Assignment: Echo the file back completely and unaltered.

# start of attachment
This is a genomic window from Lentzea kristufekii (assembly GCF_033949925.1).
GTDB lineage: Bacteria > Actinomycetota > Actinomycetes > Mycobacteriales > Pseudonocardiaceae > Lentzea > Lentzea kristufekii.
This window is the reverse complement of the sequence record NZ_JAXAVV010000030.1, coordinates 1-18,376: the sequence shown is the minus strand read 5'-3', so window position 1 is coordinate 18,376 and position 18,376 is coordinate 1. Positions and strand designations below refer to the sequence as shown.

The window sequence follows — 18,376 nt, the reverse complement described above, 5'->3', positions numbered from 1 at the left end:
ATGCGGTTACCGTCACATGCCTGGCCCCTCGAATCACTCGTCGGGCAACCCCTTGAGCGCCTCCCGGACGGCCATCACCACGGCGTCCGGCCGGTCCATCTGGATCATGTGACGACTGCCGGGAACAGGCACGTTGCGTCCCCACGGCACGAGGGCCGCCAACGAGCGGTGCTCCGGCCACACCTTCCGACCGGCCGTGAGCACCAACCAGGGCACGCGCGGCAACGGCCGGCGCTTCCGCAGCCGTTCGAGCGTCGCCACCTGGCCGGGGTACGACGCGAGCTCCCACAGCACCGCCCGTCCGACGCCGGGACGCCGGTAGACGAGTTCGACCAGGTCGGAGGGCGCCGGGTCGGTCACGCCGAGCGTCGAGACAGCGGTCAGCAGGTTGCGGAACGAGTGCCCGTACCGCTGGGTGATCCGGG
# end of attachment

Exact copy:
This is a genomic window from Lentzea kristufekii (assembly GCF_033949925.1).
GTDB lineage: Bacteria > Actinomycetota > Actinomycetes > Mycobacteriales > Pseudonocardiaceae > Lentzea > Lentzea kristufekii.
This window is the reverse complement of the sequence record NZ_JAXAVV010000030.1, coordinates 1-18,376: the sequence shown is the minus strand read 5'-3', so window position 1 is coordinate 18,376 and position 18,376 is coordinate 1. Positions and strand designations below refer to the sequence as shown.

The window sequence follows — 18,376 nt, the reverse complement described above, 5'->3', positions numbered from 1 at the left end:
ATGCGGTTACCGTCACATGCCTGGCCCCTCGAATCACTCGTCGGGCAACCCCTTGAGCGCCTCCCGGACGGCCATCACCACGGCGTCCGGCCGGTCCATCTGGATCATGTGACGACTGCCGGGAACAGGCACGTTGCGTCCCCACGGCACGAGGGCCGCCAACGAGCGGTGCTCCGGCCACACCTTCCGACCGGCCGTGAGCACCAACCAGGGCACGCGCGGCAACGGCCGGCGCTTCCGCAGCCGTTCGAGCGTCGCCACCTGGCCGGGGTACGACGCGAGCTCCCACAGCACCGCCCGTCCGACGCCGGGACGCCGGTAGACGAGTTCGACCAGGTCGGAGGGCGCCGGGTCGGTCACGCCGAGCGTCGAGACAGCGGTCAGCAGGTTGCGGAACGAGTGCCCGTACCGCTGGGTGATCCGGG